All in all, Not Scientists might not have changed or evolved a lot, but personally I am a strong defender of the “why change a winning team” philosophy, so I am absolutely satisfied with Golden Staples, and I sincerely hope that you will be too! So, if you’re ever going on a roadtrip, make sure to bring this one along, since it has an opener that will bring a smile to your face, guaranteed! For more information, you can head to the band’s Facebook page and be sure to listen to the song below!

Lost In Pain – Gold Hunters


Something that never ceases to amaze me, even after many years of listening to and writing about music, is how artists always find ways to improve on something that has already been good to begin with. Sometimes I can exactly pinpoint what I feel is the biggest addition, but more often than not I am not quite sure what makes me like a release better than its predecessor; maybe it’s just because it’s new? I am pleased to present you one of these cases today, since Lost In Pain are about to release their third full-length, Gold Hunters, this Saturday!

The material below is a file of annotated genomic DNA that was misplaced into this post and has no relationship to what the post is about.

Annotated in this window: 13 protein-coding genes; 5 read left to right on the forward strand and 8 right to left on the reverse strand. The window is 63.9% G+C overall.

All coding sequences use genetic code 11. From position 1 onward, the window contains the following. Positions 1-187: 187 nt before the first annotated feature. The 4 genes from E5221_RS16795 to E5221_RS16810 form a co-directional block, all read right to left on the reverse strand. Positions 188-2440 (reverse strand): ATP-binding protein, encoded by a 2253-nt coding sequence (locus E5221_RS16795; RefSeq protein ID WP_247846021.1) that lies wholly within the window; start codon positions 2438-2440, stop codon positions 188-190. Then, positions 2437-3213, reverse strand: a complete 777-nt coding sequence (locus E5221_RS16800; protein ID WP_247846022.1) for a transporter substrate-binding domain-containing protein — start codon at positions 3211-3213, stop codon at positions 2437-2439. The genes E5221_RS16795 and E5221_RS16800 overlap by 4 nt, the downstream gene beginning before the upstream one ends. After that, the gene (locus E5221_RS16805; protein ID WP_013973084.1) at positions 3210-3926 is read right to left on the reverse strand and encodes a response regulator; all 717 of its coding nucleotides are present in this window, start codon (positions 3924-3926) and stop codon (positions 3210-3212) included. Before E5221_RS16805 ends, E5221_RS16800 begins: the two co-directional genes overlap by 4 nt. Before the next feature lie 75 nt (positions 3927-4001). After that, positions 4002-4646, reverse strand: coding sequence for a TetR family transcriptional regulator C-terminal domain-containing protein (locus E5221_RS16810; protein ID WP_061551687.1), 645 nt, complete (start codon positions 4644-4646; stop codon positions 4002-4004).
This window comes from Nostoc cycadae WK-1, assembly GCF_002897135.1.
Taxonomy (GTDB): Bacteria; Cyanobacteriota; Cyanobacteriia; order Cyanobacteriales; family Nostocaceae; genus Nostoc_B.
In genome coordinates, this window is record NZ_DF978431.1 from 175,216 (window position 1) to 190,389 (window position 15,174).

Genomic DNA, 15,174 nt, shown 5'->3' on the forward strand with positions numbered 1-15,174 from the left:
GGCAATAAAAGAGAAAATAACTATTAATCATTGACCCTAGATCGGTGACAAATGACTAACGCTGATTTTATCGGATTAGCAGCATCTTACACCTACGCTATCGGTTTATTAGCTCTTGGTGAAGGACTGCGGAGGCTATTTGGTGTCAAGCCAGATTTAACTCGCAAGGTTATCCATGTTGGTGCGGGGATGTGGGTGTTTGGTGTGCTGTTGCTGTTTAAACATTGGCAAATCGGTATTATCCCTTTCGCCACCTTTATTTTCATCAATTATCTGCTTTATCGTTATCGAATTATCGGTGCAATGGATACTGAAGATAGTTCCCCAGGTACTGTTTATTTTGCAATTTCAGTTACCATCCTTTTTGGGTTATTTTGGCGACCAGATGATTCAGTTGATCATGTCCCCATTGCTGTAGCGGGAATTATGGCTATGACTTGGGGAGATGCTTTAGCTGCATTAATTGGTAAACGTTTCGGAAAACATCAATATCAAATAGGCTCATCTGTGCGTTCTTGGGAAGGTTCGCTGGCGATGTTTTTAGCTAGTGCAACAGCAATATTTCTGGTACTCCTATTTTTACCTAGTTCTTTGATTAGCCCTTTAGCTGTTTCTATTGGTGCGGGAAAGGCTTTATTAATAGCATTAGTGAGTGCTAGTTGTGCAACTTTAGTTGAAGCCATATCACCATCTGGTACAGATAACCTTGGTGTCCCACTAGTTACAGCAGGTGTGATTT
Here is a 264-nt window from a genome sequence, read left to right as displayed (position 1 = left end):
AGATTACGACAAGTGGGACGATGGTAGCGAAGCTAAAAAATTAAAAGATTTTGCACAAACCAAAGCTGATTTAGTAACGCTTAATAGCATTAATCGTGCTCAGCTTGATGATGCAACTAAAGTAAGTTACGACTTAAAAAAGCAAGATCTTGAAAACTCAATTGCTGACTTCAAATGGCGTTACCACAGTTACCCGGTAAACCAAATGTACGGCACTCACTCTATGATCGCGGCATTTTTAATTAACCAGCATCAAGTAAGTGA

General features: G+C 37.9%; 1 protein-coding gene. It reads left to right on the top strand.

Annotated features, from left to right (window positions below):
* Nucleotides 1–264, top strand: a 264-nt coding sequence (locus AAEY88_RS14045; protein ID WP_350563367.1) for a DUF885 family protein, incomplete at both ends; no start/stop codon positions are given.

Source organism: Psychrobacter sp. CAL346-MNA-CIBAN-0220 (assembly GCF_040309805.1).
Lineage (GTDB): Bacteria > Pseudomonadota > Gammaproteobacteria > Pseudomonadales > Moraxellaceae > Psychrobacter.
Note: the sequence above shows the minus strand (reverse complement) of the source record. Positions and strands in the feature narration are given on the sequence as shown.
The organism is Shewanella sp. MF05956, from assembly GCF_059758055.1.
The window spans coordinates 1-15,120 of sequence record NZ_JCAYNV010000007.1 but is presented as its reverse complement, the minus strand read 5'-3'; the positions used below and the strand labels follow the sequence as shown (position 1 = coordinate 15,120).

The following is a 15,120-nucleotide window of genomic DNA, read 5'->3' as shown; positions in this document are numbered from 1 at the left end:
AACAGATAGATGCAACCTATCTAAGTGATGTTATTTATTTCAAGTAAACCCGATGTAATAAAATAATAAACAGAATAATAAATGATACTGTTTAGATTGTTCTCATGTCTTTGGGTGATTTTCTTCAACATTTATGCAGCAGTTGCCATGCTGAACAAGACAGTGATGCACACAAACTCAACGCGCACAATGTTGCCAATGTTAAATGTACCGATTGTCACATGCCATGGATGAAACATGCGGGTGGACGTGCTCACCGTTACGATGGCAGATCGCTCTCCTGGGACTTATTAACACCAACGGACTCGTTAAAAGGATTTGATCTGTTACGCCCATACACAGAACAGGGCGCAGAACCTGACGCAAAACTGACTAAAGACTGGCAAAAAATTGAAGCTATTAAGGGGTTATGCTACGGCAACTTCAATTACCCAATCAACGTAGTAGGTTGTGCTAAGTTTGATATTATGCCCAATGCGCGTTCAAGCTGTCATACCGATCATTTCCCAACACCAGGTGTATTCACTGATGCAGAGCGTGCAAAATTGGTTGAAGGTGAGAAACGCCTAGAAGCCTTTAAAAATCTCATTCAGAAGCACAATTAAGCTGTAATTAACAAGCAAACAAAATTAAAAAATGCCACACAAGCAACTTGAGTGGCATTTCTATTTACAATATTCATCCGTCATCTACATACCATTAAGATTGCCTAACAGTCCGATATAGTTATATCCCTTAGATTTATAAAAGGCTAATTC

First off, let me get one thing out of the way: almost ten years into its existence, the quartet has definitely shed its undeniable initial inspiration, from a certain Bay Area band, and matured into its own sound. While it’s still essentially thrash metal, there are a lot more experimental and even progressive touches to be found this time around, which elevate all the compositions onto a new level.